Self Analysis

Personality Traits and Characteristics
Kelsey Matousek
Columbia College

Abstract
I have applied Carl Jung and Erik Erikson’s theories to my own personality. I examined myself, took a Jung typology test and interviewed family to try and gain the most accurate information to work with. I thoroughly review the concepts of both psychologists’ theories on personality. I surprising found analyzing myself very difficult, but it has proven to be a very interesting learning experience. This self-analysis has helped me identify problems with my personality and given me a drive to change them.

Personality Traits and Characteristics
I had assumed that analyzing my own personality would be an easier task than analyzing the personality of a famous historical person. I made this assumption based on the thought that I knew myself extremely well. However, as I sat down to write this analysis, I drew a blank. I was unsure what to write about my own personality traits and characteristics. As a result of this difficulty, I completed the Myers-Briggs Type Indicator to achieve some insight into my own personality. I also interviewed family members to gather information about my personality that was clear and unbiased. The two approaches I have chosen to complete this self-analysis are Carl Jung’s Attitude and Functions and Erikson’s Psychosocial Stages of Development theories.

Carl Jung’s personality theories cover an extremely wide array of ideas regarding the human psyche, or all psychological processes. As a result of this I have chosen to focus on his theories of attitudes and functions. According to Jung, psychological types are a result of various combinations of two basic attitudes and four functions. These attitudes and functions are responsible for our ways of perceiving the environment and orienting experiences. The two basic attitudes of Jung’s theory are extraversion, in which the psyche is oriented outward to the objective world, and introversion, in which the psyche is oriented inward to the subjective world. The four functions include thinking, feeling, sensing and intuition (Engler, 2009). After a considerable amount of research, I concluded that I was an introverted feeler. I tend to be shy and quiet, especially in social situations. As a result I have experienced difficulty developing friendships and relationships with others. I am also a hypersensitive, emotional person. I have been concerned with personal values, attitudes and beliefs my entire life. When I carefully thought about how I come to make decisions, judgments or conclusions, I realized that I do so based on my emotions. My family verified that I am an introverted feeler during their interviews. To expand on my knowledge and understanding of my personality type, I completed the Myers-Briggs Type Indicator. This specific test sorts individuals into groups based on the following dichotomies: Extraversion-Introversion (EI), Sensing-Intuition (SN), Thinking-Feeling (TF), and Judgment-Perception (JP) (Engler, 2009). The result of this test was the personality profile was ISFJ, which stands for introverted sensing feeling judging. Many, if not all of my personality traits and characteristics fit perfectly with the ISFJ personality type. I have always had a strong need to “be needed” by others. I have often struggled with feelings that others did not appreciate my accurate, thorough work at home and in the work place. My perfectionist tendencies have often caused problems for me and cause me to be overly critical of myself. I have often felt taken advantage of by employers and friends because of my loyal and giving tendencies. I have always been the person who worked other people’s shifts or gave friends rides, even when I had other important things to do. Typically, I function best in small groups or one-on-one situations because I am empathetic and sympathetic with others. I frequently overanalyze other’s behaviors and sometimes interpret them as...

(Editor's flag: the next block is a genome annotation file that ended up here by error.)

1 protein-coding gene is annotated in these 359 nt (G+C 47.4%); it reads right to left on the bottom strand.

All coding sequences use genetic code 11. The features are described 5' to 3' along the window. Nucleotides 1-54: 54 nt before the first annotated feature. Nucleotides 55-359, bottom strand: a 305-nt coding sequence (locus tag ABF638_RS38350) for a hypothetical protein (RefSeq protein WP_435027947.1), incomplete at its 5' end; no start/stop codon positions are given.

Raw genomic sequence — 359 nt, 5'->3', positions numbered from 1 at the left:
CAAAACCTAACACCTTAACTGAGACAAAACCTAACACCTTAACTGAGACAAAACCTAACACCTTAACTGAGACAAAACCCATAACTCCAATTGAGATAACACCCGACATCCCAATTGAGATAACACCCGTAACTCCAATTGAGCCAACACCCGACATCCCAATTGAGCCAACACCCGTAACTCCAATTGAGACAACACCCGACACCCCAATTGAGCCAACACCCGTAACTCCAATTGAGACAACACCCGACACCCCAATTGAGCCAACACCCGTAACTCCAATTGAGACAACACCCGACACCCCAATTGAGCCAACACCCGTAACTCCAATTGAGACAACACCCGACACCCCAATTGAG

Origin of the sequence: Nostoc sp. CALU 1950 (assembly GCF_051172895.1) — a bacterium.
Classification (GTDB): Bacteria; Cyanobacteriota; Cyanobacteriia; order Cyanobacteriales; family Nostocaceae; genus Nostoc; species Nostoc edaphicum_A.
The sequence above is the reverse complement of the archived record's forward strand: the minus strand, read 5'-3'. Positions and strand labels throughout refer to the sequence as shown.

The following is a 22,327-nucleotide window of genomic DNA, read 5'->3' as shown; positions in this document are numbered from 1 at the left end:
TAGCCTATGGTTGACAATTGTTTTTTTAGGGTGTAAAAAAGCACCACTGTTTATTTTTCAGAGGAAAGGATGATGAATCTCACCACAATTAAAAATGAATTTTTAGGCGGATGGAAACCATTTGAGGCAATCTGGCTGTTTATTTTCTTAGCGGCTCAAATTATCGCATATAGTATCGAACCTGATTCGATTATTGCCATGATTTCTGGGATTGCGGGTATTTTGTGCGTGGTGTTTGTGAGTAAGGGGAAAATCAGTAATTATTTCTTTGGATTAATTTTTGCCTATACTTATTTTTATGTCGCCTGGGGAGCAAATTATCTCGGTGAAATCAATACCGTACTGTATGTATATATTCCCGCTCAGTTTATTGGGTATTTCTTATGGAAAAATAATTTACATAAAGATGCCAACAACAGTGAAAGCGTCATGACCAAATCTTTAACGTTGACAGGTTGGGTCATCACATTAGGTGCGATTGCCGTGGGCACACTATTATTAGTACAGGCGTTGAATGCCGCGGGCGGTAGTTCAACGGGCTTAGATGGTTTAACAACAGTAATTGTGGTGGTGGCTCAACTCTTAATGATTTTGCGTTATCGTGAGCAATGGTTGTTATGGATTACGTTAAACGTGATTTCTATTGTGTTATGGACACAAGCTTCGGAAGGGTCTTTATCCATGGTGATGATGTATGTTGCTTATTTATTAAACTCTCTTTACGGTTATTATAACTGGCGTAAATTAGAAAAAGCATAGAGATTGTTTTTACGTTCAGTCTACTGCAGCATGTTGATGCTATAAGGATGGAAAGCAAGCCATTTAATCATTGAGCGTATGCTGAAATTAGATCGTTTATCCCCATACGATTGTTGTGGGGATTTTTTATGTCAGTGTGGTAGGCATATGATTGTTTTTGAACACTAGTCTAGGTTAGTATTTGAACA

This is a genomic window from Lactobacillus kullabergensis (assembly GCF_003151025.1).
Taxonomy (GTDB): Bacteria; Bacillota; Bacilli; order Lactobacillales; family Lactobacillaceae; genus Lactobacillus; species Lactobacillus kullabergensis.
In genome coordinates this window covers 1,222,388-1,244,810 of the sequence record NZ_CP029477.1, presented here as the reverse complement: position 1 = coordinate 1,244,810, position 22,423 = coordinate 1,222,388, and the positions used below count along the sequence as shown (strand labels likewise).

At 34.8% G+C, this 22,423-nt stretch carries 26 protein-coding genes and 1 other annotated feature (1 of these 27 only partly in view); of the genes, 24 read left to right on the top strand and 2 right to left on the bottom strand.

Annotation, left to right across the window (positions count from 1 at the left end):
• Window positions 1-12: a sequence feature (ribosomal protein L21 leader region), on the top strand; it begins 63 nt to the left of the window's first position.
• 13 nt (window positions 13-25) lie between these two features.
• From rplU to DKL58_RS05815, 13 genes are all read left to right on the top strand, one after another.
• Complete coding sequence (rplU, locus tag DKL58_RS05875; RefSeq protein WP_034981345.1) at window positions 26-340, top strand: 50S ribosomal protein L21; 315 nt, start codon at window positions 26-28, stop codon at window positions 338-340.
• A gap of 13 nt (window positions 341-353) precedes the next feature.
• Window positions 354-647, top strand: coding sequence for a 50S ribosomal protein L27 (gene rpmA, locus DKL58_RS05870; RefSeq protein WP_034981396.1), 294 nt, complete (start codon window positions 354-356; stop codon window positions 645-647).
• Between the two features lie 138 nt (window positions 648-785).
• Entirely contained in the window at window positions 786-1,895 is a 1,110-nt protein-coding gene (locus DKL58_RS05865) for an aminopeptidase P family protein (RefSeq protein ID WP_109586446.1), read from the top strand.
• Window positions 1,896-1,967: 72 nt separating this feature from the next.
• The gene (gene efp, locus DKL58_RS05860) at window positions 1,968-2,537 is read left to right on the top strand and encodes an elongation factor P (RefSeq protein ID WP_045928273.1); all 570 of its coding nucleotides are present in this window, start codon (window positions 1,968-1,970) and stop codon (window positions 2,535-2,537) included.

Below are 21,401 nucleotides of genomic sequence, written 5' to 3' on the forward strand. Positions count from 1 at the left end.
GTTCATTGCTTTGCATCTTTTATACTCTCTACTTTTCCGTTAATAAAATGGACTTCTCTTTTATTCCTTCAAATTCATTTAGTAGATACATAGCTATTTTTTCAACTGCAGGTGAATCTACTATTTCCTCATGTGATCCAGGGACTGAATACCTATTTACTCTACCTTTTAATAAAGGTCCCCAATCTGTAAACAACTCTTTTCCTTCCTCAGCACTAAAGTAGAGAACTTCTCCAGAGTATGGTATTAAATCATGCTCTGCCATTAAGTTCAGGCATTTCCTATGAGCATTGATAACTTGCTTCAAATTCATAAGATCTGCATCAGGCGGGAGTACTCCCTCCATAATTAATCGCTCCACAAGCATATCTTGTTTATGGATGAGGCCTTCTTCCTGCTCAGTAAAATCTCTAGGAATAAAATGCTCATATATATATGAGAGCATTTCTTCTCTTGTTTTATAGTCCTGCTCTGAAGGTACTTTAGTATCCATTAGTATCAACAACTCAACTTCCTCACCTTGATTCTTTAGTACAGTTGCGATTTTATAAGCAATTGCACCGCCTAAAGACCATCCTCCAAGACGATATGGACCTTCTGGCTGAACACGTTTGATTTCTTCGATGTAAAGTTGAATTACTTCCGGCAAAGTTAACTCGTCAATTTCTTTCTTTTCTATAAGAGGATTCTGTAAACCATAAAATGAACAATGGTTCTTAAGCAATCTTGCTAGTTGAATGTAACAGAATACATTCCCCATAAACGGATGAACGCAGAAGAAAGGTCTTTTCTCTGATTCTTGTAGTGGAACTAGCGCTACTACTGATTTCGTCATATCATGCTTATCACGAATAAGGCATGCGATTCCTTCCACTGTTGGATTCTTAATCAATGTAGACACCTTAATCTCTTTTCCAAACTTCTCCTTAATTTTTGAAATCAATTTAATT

References: Benziger, K. (2007, May 3). The physiology of type (part 1). Retrieved from http://www.cgjungpage.org/index.php?option=com_content&task=view&id=834&Itemid=40
Engler, B. (2009). Personality theories. (8th ed). Boston: Houghton Mifflin Co.
Heiss, M. (2007, August 20). Isfj profile. Retrieved from http://typelogic.com/isfj.html
Personality test based on C. Jung and I. Briggs Myers type theory. (2013). Retrieved from http://www.humanmetrics.com/cgi-win/JTypes2.asp
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